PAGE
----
I loved it. Sitting at my writing desk and spreading everything out. Each letter had to be unique based on the person who would receive it.

My life wasn’t exciting and there wasn’t much to tell but I put a lot of effort into telling the story in the most interesting way. I wrote about work stuff, family things, books and movies. Nothing Earth shattering. I was too busy writing about life to live it.

And if I missed a week, I would get a complimentary phone call stating, “I didn’t get my letter this week. Where is it?”

As a matter of fact I saw one of these friends recently and she said, “I remember when you used to send me letters.”

Keep in mind I didn’t get much handwritten correspondence in return. Sometimes it was okay but sometimes I wanted reciprocity. More than anything though, I was glad that I afforded some of my friends with a moment of joy.

Then life got busy to the point where I had to live it and my letter writing slowed.

Enter the age of “cheap” long distance. I remember getting offers to change services, from 7 cents to 5 cents to 3 cents. It became cheaper to call. One commercial advertised a woman talking about calling her sister to “talk about nothing for hours” because it was so cheap. That’s what my sisters and I did. We’d sit on the phone and watch TV together like we were in the same room.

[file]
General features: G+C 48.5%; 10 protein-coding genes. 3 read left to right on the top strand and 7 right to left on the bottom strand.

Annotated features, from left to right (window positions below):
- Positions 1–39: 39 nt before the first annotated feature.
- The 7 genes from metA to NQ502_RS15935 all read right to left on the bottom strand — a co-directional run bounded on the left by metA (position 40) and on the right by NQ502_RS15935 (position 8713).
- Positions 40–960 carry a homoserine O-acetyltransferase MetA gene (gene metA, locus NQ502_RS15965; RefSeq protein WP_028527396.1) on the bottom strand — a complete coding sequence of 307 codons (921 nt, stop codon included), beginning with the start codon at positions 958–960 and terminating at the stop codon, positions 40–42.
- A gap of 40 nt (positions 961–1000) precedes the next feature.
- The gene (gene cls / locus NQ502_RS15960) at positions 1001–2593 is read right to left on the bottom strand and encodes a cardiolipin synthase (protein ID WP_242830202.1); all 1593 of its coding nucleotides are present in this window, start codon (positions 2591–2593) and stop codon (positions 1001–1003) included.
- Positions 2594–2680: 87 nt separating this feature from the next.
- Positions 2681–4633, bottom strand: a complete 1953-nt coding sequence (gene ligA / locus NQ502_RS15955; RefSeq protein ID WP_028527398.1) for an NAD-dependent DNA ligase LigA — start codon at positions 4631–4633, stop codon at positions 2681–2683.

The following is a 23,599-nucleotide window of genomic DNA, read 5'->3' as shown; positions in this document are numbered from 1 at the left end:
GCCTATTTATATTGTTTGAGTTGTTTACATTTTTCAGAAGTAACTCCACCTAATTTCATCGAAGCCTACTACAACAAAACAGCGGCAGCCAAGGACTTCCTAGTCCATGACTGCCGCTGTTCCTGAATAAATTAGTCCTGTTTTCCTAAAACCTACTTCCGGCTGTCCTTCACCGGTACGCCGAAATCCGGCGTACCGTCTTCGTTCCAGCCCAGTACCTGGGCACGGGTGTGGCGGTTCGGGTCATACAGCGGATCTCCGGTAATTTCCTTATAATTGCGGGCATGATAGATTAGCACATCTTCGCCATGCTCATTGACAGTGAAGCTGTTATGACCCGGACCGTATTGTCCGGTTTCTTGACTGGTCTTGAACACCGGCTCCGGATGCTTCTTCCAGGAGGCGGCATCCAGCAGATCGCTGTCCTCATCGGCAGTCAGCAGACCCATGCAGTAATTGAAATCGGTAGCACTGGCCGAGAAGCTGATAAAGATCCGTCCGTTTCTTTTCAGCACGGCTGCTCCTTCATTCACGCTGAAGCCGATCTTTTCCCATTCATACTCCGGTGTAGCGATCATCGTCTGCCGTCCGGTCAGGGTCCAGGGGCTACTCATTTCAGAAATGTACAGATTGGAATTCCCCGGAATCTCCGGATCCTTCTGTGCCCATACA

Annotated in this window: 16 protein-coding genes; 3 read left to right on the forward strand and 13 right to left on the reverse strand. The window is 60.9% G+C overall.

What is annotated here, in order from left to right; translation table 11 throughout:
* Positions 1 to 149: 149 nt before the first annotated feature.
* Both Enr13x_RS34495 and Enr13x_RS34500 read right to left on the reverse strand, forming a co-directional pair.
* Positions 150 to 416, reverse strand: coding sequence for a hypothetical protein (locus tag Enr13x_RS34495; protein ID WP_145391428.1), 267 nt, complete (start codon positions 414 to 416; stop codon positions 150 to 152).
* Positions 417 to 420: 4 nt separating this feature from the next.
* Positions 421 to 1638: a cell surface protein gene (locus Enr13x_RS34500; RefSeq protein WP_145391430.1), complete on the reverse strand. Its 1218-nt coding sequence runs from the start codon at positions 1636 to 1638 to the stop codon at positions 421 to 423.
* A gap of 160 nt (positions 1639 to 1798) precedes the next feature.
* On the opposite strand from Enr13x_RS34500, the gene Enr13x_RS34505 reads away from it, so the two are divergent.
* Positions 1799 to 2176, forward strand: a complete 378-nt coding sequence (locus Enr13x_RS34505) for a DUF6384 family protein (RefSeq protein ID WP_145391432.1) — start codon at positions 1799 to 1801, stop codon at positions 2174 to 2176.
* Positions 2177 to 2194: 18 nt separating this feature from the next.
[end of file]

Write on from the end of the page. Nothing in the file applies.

Following the cheap long distance age came the Hotmail age (dial up and slow connections but quicker than sending a letter by post). Email made correspondence easier and quicker. Then came the cell phone in every hand and texting. Now we live in the age of the SmartPhone with Facetime & Skype as options.

I miss the personal notes, so I started letter writing again. A few years ago in an intentional personal campaign I decided to bring back handwritten correspondence. Trust me when I say the comeback is a slow burn. But I am committed to it.

Imagine my excitement then when PaperMate®   introduced a new pen line called InkJoy™. Part of their mission:  ‘But most of all, we wanted to bring back the joy to writing …” Awesome, right? It’s aligned with one of my personal causes. I still need to decide if the pens bring me as much joy as their mission statement.

Anyway, I’m back at it. Writing letters. Personalizing each note to each person. Buying stationery and note cards that make me smile knowing the person on the receiving end will smile too. Paying the price of stamps and hopefully adding a special life moment for the recipient.

When was the last time someone sent you a personal handwritten note? It’s been too long. When was the last time you sent one? Also, too long.

Join the mission today … I am calling you to arms or rather to hands … sit down and pen a thank you or thinking of you or miss you note. Choose someone you rarely see or talk to. Choose someone you see every day. Put an “I LOVE YOU” in that special someone’s computer bag or handbag or backpack.

I dare you to make someone’s day by contributing to an avalanche of handwritten correspondence. Maybe you’ll be buried under an avalanche too!